Thus, dissenting theologians undertook an impossible task. They could succeed in changing the norms only if they could change the character of the community. To accomplish this, they had either to convert the leadership to their view, or to assume leadership themselves and transform the Church by revolutionary action. Until Humanae vitae, the theological dissenters were attempting to convert the leadership. After that, they were primarily attempting to execute a coup, especially with respect to the Holy See. Later still, it appeared that they might be attempting to do both things—convert part of the leadership while undermining the authority of the part, especially the Holy See, which refused to be converted. Perhaps dissenting theologians did not see it that way, but I am concerned with the dynamics of their position and program, not with their intentions.
John Paul II has been a rock in the way of the dissenting theologians. His sophisticated conviction concerning traditional teaching has rendered hopeless his conversion to dissenting opinions. His popularity with the faithful has rendered hopeless any effort to convince the membership of the Church that he is not their head and appropriate spokesperson—whether or not they agree with what he says. And, obviously, John Paul II does not consider the doctrine of Vatican II dated and discussable, something which has to be set aside as to the letter in favor of its “atmosphere” or “spirit.”107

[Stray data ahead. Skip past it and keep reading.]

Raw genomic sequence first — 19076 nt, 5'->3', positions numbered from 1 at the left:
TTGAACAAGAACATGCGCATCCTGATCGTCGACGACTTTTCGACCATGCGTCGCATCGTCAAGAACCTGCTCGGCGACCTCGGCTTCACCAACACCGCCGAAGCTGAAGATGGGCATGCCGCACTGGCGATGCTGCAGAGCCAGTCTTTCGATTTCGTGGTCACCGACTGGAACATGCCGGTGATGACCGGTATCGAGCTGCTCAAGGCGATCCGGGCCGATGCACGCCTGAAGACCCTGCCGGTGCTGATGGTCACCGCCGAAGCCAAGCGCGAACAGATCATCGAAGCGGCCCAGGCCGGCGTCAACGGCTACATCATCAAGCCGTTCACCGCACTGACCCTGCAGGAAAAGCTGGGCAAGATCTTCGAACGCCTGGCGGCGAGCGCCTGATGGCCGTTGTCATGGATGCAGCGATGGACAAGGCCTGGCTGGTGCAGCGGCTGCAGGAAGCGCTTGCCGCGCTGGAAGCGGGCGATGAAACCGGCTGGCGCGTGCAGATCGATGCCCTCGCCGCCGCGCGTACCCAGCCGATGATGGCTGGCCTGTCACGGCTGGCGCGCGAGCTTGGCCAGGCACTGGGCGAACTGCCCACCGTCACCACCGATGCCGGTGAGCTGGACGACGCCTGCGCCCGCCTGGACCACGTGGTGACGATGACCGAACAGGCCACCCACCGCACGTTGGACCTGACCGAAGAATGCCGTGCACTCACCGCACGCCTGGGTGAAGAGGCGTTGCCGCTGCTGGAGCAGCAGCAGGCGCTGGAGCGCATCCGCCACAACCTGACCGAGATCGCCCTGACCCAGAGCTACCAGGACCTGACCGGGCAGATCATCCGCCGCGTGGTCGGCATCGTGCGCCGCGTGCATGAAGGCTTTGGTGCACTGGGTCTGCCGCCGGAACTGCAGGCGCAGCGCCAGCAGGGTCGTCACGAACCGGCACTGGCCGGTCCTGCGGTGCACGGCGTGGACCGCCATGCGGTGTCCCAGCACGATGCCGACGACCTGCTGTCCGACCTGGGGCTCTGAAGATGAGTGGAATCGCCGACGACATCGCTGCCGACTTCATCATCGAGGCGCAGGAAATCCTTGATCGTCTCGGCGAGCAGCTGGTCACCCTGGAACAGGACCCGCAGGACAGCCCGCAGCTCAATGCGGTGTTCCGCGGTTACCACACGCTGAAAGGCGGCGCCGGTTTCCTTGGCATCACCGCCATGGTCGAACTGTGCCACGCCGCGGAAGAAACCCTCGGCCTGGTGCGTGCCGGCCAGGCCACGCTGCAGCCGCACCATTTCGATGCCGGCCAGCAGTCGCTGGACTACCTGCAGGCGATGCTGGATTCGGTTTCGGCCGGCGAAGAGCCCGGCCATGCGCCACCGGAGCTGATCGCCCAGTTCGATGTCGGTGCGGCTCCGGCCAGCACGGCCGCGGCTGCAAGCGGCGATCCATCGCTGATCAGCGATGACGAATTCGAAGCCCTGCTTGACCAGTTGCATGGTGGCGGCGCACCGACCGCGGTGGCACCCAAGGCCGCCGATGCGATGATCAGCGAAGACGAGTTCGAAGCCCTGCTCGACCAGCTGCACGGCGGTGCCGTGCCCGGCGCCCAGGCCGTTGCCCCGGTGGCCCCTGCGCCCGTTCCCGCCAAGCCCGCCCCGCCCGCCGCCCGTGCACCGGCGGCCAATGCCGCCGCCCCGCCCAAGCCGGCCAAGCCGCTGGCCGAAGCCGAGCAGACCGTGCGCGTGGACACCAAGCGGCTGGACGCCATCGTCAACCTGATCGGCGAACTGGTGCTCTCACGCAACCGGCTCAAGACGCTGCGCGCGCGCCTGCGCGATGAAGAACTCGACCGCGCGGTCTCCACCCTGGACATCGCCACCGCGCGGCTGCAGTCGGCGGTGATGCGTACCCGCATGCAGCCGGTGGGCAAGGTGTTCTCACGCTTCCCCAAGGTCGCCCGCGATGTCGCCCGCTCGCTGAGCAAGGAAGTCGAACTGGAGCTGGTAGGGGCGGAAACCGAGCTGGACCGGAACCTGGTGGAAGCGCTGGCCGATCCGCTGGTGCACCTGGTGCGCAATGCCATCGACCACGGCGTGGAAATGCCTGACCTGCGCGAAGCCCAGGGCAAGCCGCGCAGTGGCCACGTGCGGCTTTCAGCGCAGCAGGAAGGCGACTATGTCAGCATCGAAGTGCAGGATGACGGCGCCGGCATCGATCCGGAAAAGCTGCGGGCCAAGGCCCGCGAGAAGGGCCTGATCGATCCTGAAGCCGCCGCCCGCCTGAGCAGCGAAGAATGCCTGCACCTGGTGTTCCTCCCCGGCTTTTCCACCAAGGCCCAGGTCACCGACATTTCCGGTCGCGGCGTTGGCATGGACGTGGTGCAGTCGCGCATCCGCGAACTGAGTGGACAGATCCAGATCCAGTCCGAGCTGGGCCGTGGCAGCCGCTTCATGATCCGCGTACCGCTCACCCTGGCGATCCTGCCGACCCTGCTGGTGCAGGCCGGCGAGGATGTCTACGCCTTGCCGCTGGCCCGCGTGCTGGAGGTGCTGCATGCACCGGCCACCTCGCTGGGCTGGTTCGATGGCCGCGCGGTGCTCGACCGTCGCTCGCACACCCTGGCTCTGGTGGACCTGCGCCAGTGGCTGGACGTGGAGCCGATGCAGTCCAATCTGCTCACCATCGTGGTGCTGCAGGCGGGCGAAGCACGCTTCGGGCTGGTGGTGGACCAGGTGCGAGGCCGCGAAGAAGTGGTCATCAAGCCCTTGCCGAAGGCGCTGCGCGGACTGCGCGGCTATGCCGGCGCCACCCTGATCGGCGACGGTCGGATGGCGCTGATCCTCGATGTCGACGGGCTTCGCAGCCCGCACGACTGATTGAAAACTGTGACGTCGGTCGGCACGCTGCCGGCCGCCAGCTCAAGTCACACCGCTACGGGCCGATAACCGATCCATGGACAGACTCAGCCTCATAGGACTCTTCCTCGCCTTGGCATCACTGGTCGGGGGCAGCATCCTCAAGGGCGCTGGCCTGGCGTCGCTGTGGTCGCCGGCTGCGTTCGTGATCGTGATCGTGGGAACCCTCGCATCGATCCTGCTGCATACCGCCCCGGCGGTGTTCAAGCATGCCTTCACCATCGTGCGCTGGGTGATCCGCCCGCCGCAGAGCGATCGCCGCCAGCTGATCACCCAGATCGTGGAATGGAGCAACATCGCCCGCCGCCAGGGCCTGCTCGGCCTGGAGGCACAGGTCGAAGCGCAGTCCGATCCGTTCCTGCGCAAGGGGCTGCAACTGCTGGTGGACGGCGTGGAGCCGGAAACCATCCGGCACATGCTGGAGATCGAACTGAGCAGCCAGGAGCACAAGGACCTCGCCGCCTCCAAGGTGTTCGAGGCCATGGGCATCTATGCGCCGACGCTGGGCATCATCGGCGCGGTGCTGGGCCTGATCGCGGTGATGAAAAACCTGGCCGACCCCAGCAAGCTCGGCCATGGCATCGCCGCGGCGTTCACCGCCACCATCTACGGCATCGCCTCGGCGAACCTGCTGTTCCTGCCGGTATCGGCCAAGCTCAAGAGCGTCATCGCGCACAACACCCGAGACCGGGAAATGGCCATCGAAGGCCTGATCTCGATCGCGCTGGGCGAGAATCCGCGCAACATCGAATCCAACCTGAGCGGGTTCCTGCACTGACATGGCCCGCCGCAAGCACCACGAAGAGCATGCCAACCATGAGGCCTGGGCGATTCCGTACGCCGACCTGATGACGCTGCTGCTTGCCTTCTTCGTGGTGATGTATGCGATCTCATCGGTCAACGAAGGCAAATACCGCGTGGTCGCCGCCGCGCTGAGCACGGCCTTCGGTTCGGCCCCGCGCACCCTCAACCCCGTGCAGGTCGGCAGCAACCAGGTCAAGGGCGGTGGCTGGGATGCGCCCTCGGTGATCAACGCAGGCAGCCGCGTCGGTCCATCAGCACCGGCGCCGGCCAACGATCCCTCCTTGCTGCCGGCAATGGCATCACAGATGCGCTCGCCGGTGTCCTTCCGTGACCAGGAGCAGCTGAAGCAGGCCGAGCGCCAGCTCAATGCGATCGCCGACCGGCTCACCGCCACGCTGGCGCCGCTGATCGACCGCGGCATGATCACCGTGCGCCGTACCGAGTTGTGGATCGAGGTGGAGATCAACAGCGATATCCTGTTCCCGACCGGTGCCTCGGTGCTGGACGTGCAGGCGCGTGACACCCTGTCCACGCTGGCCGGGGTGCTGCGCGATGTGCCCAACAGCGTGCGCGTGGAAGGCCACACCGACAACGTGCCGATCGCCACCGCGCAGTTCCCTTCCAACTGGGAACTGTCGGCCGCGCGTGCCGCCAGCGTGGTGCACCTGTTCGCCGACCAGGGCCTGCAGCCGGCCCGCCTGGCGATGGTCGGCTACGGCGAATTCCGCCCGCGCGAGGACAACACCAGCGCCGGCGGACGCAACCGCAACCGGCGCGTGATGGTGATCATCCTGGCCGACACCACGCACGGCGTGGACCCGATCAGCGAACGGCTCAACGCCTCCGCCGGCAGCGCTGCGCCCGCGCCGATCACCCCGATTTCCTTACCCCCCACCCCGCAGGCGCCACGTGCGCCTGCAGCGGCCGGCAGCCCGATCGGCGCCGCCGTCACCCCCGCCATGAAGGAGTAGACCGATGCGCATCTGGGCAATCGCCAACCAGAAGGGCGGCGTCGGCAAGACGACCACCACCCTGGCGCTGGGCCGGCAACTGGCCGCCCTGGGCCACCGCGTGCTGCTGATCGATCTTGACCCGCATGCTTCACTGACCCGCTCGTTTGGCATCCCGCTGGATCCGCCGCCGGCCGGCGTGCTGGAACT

Thus, each Catholic had to make a choice. One could accept the authority of Charles Curran, Richard McCormick, and other radically dissenting theologians; one could join them in setting aside many points of common Catholic moral teaching, the ecclesiology of Vatican II, and any responsibility to assent to the teaching of John Paul II when he repeats teachings one finds unsatisfactory. Or one could accept the authority of John Paul II and most of the bishops of the world; one could join them in affirming all points of Catholic moral teaching which have been held and handed down by the universal magisterium; one could accept the ecclesiology and help to carry out the program of Vatican II; one could bear effective witness to the love and truth of God revealed in our Lord Jesus by conforming one’s conscience to the Church’s teaching and by living according to one’s Catholic conscience.
Bishops who stand firm with John Paul II and priests who stand firm with him and their own bishops are contributing to the true renewal of the Church according to the plan of Vatican II. Renewed according to this great vision, the Church, our mother and our teacher—she, the lovely, holy, and spotless bride of our Lord Jesus—will more effectively carry on her mission: To teach the gospel by the proclaimed word and prophetic deeds, to reveal redemption in the world of today so that those who do not flee the light of Jesus will receive life in his name, and creatively to unfold and hand on intact the precious faith of our fathers to our children.